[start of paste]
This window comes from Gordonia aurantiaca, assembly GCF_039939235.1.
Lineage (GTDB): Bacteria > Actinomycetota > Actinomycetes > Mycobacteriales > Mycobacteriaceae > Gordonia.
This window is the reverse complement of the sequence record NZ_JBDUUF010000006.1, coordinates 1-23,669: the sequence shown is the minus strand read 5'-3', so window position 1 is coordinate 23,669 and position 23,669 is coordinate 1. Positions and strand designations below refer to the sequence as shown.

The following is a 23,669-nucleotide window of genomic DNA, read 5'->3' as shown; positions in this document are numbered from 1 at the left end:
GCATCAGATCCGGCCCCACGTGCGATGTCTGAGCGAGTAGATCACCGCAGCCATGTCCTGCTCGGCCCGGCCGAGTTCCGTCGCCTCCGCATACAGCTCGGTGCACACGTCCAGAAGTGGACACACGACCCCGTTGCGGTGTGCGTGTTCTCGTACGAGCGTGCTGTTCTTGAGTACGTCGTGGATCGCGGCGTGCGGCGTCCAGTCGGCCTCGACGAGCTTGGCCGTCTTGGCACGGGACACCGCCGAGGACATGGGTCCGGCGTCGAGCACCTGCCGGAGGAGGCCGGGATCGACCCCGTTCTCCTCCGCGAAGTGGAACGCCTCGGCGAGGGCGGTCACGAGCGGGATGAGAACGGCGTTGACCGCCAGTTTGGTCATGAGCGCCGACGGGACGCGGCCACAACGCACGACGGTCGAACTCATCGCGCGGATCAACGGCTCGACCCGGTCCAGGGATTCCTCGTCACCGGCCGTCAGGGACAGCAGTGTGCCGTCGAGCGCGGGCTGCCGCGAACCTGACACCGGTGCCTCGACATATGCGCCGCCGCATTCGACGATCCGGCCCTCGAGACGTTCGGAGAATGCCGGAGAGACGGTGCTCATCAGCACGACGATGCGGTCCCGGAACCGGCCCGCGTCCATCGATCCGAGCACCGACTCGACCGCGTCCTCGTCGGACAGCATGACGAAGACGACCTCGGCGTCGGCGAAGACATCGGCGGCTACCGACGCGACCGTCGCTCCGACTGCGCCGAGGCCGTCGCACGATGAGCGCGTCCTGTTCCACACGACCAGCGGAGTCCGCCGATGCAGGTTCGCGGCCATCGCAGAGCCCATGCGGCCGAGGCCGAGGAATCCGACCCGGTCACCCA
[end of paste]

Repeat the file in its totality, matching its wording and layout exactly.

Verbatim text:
This window comes from Gordonia aurantiaca, assembly GCF_039939235.1.
Lineage (GTDB): Bacteria > Actinomycetota > Actinomycetes > Mycobacteriales > Mycobacteriaceae > Gordonia.
This window is the reverse complement of the sequence record NZ_JBDUUF010000006.1, coordinates 1-23,669: the sequence shown is the minus strand read 5'-3', so window position 1 is coordinate 23,669 and position 23,669 is coordinate 1. Positions and strand designations below refer to the sequence as shown.

The following is a 23,669-nucleotide window of genomic DNA, read 5'->3' as shown; positions in this document are numbered from 1 at the left end:
GCATCAGATCCGGCCCCACGTGCGATGTCTGAGCGAGTAGATCACCGCAGCCATGTCCTGCTCGGCCCGGCCGAGTTCCGTCGCCTCCGCATACAGCTCGGTGCACACGTCCAGAAGTGGACACACGACCCCGTTGCGGTGTGCGTGTTCTCGTACGAGCGTGCTGTTCTTGAGTACGTCGTGGATCGCGGCGTGCGGCGTCCAGTCGGCCTCGACGAGCTTGGCCGTCTTGGCACGGGACACCGCCGAGGACATGGGTCCGGCGTCGAGCACCTGCCGGAGGAGGCCGGGATCGACCCCGTTCTCCTCCGCGAAGTGGAACGCCTCGGCGAGGGCGGTCACGAGCGGGATGAGAACGGCGTTGACCGCCAGTTTGGTCATGAGCGCCGACGGGACGCGGCCACAACGCACGACGGTCGAACTCATCGCGCGGATCAACGGCTCGACCCGGTCCAGGGATTCCTCGTCACCGGCCGTCAGGGACAGCAGTGTGCCGTCGAGCGCGGGCTGCCGCGAACCTGACACCGGTGCCTCGACATATGCGCCGCCGCATTCGACGATCCGGCCCTCGAGACGTTCGGAGAATGCCGGAGAGACGGTGCTCATCAGCACGACGATGCGGTCCCGGAACCGGCCCGCGTCCATCGATCCGAGCACCGACTCGACCGCGTCCTCGTCGGACAGCATGACGAAGACGACCTCGGCGTCGGCGAAGACATCGGCGGCTACCGACGCGACCGTCGCTCCGACTGCGCCGAGGCCGTCGCACGATGAGCGCGTCCTGTTCCACACGACCAGCGGAGTCCGCCGATGCAGGTTCGCGGCCATCGCAGAGCCCATGCGGCCGAGGCCGAGGAATCCGACCCGGTCACCCA